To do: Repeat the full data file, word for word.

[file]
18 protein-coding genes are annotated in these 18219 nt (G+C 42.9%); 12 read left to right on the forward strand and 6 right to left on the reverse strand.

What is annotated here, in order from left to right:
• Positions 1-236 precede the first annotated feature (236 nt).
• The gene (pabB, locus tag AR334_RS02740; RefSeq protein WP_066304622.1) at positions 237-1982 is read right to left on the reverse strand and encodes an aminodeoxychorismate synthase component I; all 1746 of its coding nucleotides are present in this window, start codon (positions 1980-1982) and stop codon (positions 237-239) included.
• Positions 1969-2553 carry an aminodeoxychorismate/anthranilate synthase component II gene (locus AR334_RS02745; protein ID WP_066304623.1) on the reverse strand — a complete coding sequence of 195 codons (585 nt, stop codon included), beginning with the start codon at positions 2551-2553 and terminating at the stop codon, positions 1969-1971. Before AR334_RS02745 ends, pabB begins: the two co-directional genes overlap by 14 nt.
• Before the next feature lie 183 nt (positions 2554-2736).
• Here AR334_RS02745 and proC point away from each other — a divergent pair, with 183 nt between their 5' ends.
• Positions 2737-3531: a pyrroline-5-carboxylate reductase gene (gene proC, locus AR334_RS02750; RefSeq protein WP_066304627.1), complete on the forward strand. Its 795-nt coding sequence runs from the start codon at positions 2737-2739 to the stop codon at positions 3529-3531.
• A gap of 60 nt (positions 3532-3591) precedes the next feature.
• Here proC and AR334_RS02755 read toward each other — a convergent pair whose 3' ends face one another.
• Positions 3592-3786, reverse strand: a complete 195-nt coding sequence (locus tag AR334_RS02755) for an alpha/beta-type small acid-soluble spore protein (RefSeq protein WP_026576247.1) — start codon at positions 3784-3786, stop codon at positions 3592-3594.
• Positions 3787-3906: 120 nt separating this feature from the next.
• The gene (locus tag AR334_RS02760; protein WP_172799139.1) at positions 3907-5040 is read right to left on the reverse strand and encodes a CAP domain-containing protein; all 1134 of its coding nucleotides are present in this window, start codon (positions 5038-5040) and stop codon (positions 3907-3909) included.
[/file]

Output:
18 protein-coding genes are annotated in these 18219 nt (G+C 42.9%); 12 read left to right on the forward strand and 6 right to left on the reverse strand.

What is annotated here, in order from left to right:
• Positions 1-236 precede the first annotated feature (236 nt).
• The gene (pabB, locus tag AR334_RS02740; RefSeq protein WP_066304622.1) at positions 237-1982 is read right to left on the reverse strand and encodes an aminodeoxychorismate synthase component I; all 1746 of its coding nucleotides are present in this window, start codon (positions 1980-1982) and stop codon (positions 237-239) included.
• Positions 1969-2553 carry an aminodeoxychorismate/anthranilate synthase component II gene (locus AR334_RS02745; protein ID WP_066304623.1) on the reverse strand — a complete coding sequence of 195 codons (585 nt, stop codon included), beginning with the start codon at positions 2551-2553 and terminating at the stop codon, positions 1969-1971. Before AR334_RS02745 ends, pabB begins: the two co-directional genes overlap by 14 nt.
• Before the next feature lie 183 nt (positions 2554-2736).
• Here AR334_RS02745 and proC point away from each other — a divergent pair, with 183 nt between their 5' ends.
• Positions 2737-3531: a pyrroline-5-carboxylate reductase gene (gene proC, locus AR334_RS02750; RefSeq protein WP_066304627.1), complete on the forward strand. Its 795-nt coding sequence runs from the start codon at positions 2737-2739 to the stop codon at positions 3529-3531.
• A gap of 60 nt (positions 3532-3591) precedes the next feature.
• Here proC and AR334_RS02755 read toward each other — a convergent pair whose 3' ends face one another.
• Positions 3592-3786, reverse strand: a complete 195-nt coding sequence (locus tag AR334_RS02755) for an alpha/beta-type small acid-soluble spore protein (RefSeq protein WP_026576247.1) — start codon at positions 3784-3786, stop codon at positions 3592-3594.
• Positions 3787-3906: 120 nt separating this feature from the next.
• The gene (locus tag AR334_RS02760; protein WP_172799139.1) at positions 3907-5040 is read right to left on the reverse strand and encodes a CAP domain-containing protein; all 1134 of its coding nucleotides are present in this window, start codon (positions 5038-5040) and stop codon (positions 3907-3909) included.